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Qatar real estate market to grow in 2010

QATAR: Qatar’s real estate sector is estimated to grow by around 7% in 2010, the Oxford Business Group (OBG) said.

The country's real estate sector is expected to generate even better returns in 2H 2010 as confidence continues to climb amid ample capital in hand, OBG said. Qatar’s gross domestic product is projected to grow at a rate of 16%  this year, one of the highest in the world.

OBG added that while it might still take some time before there will be a balance in supply and demand in the real estate market, the balance might be achieved sooner rather than later as banks further ease their lending restrictions, and private spending increases.

Dun & Bradstreet’s “Business Optimism Index” survey released in mid-April 2010 indicated that over one-third of  respondents expected borrowing conditions to improve in 2010 with 32% saying they were considering expanding  overseas. Overall, across-the-board improvement in confidence was noted in the survey, ranging from prices to sales volumes.

A report released by property firm Century 21 indicated an uptick in real estate demand across most asset classes, though the increase in supply of residential properties saw rental costs dipping for apartments.  

Century 21 expects the trend to continue till the middle of 2010.

Michel Gebrael, project manager of Project Qatar 2010, a construction industry event with a focus on green and  sustainable projects, held from April 12 to 15 here, had told reporters that Qatar's construction and property sectors had been performing exceptionally well within the downturn, thanks to a stable economy and good tourism and housing base.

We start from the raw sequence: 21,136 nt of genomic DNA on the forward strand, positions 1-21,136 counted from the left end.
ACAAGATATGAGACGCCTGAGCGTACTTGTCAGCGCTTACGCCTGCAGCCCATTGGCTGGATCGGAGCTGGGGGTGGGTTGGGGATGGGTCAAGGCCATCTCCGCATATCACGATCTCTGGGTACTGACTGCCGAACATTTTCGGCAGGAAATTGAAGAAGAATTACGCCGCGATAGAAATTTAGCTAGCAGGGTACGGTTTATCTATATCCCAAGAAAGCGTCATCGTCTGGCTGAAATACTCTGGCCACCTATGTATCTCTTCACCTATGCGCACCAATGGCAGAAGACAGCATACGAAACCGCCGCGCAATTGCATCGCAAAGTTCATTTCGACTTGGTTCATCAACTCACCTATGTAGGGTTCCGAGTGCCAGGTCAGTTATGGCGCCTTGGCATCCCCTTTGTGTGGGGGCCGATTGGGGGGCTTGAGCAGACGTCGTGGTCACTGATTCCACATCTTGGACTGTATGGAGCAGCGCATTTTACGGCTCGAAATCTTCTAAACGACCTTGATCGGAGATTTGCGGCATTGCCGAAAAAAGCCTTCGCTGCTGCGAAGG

“This year promises even more productivity as the industry sets its sights on post-crisis business. Qatar’s real estate is set to rebound from any fall in activity it experienced over the past two years,” Gebrael said.

According to OBG, Qatar’s real estate and construction industries have benefited from the government’s measured  interventions in the marketplace, including buying large stakes in banks’ property portfolios and rolling out a stepped-up programme of infrastructure developments involving investments in transport, tourism, industry and social infrastructure projects.

In February, the government lifted a ban on price rises in the residential rental rates. Investors may be drawn  back into the residential market by the prospect of better returns.

However, the government’s rental freeze for retail and other commercial properties is expected to remain until  February 2011. More businesses will take advantage of capped rent cost to either commence operations or expand existing operations, reported OBG.
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